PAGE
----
Nature 457, 435–441 (2009)
Spring now arrives sooner than it did 50 years ago, say scientists, who suggest that this shift is linked to an increase in atmospheric greenhouse gas concentrations.
Alexander Stine of the University of California at Berkeley and colleagues reconstructed seasonal cycles in the world's temperate zones in the last century, using updated records from the Climate Research Unit at the University of East Anglia, UK. Over land, they found that the onsets of all four seasons have shifted forward by an average of about 1.7 days between 1954 and 2007. During this period, the temperature difference between summer and winter narrowed by about six per cent over land because of warming winters. Both these changes are significantly larger than those observed in the first half of this century from 1900–1953, leading the researchers to infer that human influence, and not natural variability alone, caused the changes.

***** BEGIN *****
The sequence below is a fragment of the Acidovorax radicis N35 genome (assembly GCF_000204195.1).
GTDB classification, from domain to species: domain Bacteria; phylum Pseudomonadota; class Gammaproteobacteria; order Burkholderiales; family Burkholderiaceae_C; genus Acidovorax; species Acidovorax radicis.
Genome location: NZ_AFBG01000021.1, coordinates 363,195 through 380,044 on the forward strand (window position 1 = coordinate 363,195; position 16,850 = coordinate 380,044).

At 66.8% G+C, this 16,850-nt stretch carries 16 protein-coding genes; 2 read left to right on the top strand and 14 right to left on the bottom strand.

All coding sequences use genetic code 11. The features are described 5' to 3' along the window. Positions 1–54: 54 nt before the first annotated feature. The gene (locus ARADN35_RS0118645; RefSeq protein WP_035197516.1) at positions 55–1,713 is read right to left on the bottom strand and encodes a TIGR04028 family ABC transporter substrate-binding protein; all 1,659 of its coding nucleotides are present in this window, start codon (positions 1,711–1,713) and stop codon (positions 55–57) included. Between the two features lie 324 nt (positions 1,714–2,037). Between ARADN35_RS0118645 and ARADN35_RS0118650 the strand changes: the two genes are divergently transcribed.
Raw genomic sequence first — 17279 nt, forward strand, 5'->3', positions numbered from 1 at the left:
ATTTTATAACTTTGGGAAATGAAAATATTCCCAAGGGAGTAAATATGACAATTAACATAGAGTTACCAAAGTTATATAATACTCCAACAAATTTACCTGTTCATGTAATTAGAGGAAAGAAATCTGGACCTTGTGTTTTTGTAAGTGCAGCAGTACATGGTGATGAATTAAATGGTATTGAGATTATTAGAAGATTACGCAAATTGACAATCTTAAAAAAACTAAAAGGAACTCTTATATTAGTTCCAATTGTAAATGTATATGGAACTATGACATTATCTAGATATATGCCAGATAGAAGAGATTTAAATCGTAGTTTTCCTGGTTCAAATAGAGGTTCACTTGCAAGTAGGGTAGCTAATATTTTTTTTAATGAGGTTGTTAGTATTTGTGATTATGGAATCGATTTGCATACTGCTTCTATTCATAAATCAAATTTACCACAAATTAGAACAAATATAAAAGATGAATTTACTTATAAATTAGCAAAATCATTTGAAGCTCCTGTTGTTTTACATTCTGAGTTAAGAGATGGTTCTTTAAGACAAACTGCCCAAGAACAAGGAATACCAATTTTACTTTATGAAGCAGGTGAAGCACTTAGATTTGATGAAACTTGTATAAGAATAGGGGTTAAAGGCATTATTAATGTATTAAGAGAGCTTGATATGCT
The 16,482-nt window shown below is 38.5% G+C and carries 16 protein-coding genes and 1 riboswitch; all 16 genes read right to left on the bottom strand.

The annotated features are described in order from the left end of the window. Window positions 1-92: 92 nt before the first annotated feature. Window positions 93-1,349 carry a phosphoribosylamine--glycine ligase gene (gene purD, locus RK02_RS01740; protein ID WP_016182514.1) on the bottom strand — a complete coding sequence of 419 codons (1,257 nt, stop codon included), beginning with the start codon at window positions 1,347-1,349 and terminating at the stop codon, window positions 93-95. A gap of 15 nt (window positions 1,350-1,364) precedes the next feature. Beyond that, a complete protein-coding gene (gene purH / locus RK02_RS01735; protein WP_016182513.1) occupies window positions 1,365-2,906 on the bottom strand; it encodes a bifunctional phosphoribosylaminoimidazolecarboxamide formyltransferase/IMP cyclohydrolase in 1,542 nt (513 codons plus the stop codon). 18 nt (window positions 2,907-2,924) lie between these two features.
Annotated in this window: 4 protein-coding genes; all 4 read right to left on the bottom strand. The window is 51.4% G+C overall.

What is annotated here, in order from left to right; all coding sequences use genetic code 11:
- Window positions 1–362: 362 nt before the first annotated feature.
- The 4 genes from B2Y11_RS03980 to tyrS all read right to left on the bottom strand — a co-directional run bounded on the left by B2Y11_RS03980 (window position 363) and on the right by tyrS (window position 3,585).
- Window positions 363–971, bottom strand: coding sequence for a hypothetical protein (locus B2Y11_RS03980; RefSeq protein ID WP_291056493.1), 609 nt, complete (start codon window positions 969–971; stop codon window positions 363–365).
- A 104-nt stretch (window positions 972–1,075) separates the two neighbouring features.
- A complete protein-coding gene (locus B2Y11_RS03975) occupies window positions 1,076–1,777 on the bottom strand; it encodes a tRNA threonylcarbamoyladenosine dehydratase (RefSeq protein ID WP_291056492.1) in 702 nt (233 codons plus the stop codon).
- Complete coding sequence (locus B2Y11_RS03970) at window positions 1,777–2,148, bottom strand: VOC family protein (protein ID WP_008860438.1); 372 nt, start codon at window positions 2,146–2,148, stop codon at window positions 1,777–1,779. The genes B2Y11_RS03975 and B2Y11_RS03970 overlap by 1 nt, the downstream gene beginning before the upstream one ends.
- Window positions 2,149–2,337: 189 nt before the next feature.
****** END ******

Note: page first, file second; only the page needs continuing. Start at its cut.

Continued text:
Warmer winters combined with a premature turn towards spring may be causing earlier spring blooms and bird migrations, effects long reported by biologists. The group's results suggest that these plants and animals are indeed directly responding to a changing climate.